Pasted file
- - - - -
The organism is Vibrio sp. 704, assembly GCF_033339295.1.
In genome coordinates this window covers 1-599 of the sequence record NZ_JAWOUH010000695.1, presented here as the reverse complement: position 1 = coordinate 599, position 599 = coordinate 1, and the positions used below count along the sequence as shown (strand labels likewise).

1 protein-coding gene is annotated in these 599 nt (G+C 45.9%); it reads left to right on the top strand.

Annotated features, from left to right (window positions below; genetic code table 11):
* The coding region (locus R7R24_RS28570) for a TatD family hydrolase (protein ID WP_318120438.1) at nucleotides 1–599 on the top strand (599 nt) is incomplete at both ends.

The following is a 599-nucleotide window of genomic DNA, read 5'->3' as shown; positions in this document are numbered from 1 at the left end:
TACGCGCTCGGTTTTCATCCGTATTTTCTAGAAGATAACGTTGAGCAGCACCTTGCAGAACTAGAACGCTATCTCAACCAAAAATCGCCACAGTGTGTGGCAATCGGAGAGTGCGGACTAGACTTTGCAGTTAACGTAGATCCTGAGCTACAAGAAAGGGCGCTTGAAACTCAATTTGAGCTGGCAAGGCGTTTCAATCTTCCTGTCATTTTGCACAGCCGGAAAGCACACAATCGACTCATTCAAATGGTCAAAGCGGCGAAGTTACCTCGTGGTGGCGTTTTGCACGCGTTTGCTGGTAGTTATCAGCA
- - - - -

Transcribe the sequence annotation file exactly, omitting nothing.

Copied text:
The organism is Vibrio sp. 704, assembly GCF_033339295.1.
In genome coordinates this window covers 1-599 of the sequence record NZ_JAWOUH010000695.1, presented here as the reverse complement: position 1 = coordinate 599, position 599 = coordinate 1, and the positions used below count along the sequence as shown (strand labels likewise).

1 protein-coding gene is annotated in these 599 nt (G+C 45.9%); it reads left to right on the top strand.

Annotated features, from left to right (window positions below; genetic code table 11):
* The coding region (locus R7R24_RS28570) for a TatD family hydrolase (protein ID WP_318120438.1) at nucleotides 1–599 on the top strand (599 nt) is incomplete at both ends.

The following is a 599-nucleotide window of genomic DNA, read 5'->3' as shown; positions in this document are numbered from 1 at the left end:
TACGCGCTCGGTTTTCATCCGTATTTTCTAGAAGATAACGTTGAGCAGCACCTTGCAGAACTAGAACGCTATCTCAACCAAAAATCGCCACAGTGTGTGGCAATCGGAGAGTGCGGACTAGACTTTGCAGTTAACGTAGATCCTGAGCTACAAGAAAGGGCGCTTGAAACTCAATTTGAGCTGGCAAGGCGTTTCAATCTTCCTGTCATTTTGCACAGCCGGAAAGCACACAATCGACTCATTCAAATGGTCAAAGCGGCGAAGTTACCTCGTGGTGGCGTTTTGCACGCGTTTGCTGGTAGTTATCAGCA